The Compton Branch of the NAACP and Mayor Aja Brown have asked the Compton Unified School District (CUSD) to “rescind” and “reconsider” a decision the board made during a July 8 meeting to allow selected officers on the school police force to carry high-powered AR15 rifles.
“We think that at a time when excessive use of force (is a problem) this decision sends the wrong message to the community, especially the community of Black and Brown people who have a problem with police brutality,” said Paulette Simpson-Gipson, president of the Compton NAACP.
Brown echoed the sentiment. “The controversy surrounding the deployment of high-powered assault weapons by CUSD police officers begs for more input from Compton community stakeholders.
Community residents are rightfully concerned about the potential use of assault weapons on their school campuses. We are undoubtedly living in an age of unthinkable violent acts against students, which we mourn as a nation. It is the duty of public servants to protect and serve, and it is critical for proper consideration to be made for decisions of serious proportion.”
Francisco Arozco, founder of the Compton Democratic Club, recent graduate of Dominguez High, as well as a former school board candidate also pointed to a lawsuit filed last year by Latino parents alleging racial profiling as another reason to rethink the action.
Simpson-Gibson also noted several pending accusations of excessive force against the Compton School Police, including one that happened in May.
“A young lady at Centennial High was pepper sprayed and dragged out of a police car by her hair. In that instance, after reviewing the video, it appears to be excessive force.”
In another incident at Compton High, a young man and his mother were arrested by the police and he was accused of hitting an officer. Simpson-Gibson said legal action is pending in both cases.
“We also have several videos of the police yelling at kids,” says the NAACP president, adding that these are just some of the reasons why the community is accusing the police of using excessive force.
In addition to concerns about the issue of excessive force, parents were not given an opportunity to weigh in on the policy before it was adopted, a concern mentioned by School Board Member Mae Thomas, who none-the-less joined her colleagues in approving the move.
Compton School Police Chief William Wu says the intent of adding the AR15 to officers’ arsenal is to simply to provide them with additional “tools” to keep students and staff safe.
“Our objective is quite simple—we want to save lives. The safety of Compton school students, faculty and staff is our prime concern.
“These rifles give us greater flexibility in dealing with a person with bad intent who comes onto any of our campuses. The officers will keep the rifles in the trunks of their cars, unless they are needed. It should also be pointed out that many other community and school law enforcement departments already have these weapons.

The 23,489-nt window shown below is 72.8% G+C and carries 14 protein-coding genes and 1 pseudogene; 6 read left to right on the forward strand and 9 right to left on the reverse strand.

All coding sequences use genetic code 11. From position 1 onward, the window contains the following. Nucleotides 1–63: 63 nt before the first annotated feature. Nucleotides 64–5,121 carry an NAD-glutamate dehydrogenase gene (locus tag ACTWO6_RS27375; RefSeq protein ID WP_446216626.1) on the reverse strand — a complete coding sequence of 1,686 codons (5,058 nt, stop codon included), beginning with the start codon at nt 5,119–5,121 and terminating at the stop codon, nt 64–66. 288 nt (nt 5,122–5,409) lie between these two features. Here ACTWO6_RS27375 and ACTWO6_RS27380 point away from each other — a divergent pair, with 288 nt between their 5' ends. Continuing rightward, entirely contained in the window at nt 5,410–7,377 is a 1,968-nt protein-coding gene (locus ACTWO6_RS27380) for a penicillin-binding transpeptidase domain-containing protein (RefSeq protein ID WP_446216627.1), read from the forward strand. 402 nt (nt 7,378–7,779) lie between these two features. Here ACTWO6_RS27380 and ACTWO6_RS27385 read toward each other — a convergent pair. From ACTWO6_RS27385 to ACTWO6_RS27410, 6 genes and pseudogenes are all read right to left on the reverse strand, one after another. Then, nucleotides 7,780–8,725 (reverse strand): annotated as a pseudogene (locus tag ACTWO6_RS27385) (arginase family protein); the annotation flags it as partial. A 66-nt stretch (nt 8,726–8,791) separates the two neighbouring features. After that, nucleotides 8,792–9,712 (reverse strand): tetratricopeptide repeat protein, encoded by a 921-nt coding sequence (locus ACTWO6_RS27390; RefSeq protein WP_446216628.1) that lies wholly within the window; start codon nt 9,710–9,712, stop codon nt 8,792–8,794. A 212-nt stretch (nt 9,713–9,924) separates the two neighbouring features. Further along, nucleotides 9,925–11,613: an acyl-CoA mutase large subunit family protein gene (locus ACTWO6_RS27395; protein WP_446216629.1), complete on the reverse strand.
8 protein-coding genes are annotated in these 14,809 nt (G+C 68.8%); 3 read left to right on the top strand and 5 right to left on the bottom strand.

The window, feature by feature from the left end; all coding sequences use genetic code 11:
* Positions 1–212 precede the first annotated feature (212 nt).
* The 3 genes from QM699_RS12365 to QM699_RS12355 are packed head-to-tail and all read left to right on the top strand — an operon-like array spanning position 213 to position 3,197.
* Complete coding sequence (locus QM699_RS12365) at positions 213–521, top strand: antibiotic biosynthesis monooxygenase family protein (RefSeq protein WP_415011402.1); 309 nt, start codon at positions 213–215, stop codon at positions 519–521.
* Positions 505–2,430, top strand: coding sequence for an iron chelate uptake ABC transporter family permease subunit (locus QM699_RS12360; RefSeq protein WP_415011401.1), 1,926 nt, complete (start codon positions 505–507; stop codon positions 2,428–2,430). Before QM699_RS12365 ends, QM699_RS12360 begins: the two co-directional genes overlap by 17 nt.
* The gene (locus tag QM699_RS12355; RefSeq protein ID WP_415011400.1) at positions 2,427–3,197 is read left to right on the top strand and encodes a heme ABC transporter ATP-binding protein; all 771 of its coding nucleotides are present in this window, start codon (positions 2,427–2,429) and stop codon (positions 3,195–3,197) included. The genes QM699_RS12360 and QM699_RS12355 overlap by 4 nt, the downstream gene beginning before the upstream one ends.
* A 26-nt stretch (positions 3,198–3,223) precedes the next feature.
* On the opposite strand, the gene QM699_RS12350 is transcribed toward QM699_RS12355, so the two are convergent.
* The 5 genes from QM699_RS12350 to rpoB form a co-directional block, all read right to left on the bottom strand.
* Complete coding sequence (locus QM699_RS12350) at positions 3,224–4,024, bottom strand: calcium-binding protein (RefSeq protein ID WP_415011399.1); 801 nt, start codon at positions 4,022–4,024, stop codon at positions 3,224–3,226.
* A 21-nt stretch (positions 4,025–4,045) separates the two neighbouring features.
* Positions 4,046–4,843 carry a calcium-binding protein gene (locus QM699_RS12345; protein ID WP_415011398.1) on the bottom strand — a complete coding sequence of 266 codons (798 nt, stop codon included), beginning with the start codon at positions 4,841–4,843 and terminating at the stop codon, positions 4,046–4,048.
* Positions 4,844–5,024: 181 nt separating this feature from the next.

“The goal—as always—is ensuring safety—and as a department and as a school district we are committed to that achieving that goal.”
Under the measure (called the Urban Police Rifle Policy, UPR) approved by the Compton School board, select officers will purchase the semi-automatic weapons and keep them at their personal residences. All costs of purchasing the rifles, magazines, accessories, maintenance, cleaning, repairs and any fees associated with the purchase and registration will be covered by the officer.
While on duty, the regulations say the rifles will be kept inside a locked case in the officer’s police car. The case may also be secured via a cable lock to a hard mounting point in the vehicle trunk to deter theft, at the officer’s discretion.
Officers selected for the UPR program must have a minimum of three years with the department, be in good physical and mental condition, be recommended for the program by a current supervisor and successfully pass an oral interview with the UPR selection panel. They must also participate in regular, continuous department firearms qualification.
Officers selected will receive a minimum of 16 hours of introductory training in the use of the AR15, and thereafter will train and qualify with the UPR at least every three months.
While Compton residents are voicing their concerns about the advent of the AR15 onto their school campuses, their police department is just the latest in a growing list of school districts to take this step in the wake of the Sandy Hook Elementary shooting.
Those allowing such a policy include the San Antonio Independent School District, and the East Central Independent School District in Texas.
In California, the Los Angeles Unified School District, the San Diego Unified School District, the Fontana Unified School District, San Bernardino City Unified, Santa Ana Unified and the Baldwin Park Unified all deploy automatic weapons, according to news reports.
Additionally, according to Joe Grubbs, president of the School Resource Officer Association and a sergeant with the Bakersfield Police Department, the majority of school districts in the state actually utilize officers from their local law enforcement agency as security, and these individuals typically have access to what he calls patrol rifles like the AR15.
Grubbs said police departments began incorporating these “patrol rifles” into their arsenal after the 1997 North Hollywood bank robbery shootout where LAPD officers armed predominantly with hand guns and 12-gauge shot guns encountered two robbers carrying assault weapons.
He also points out that like the hand gun, the patrol rifle is just another tool that officers can use to protect their constituents.
“I applaud Compton,” said Grubbs about the action, but acknowledges that there may be a somewhat different reactions and expectations within the community.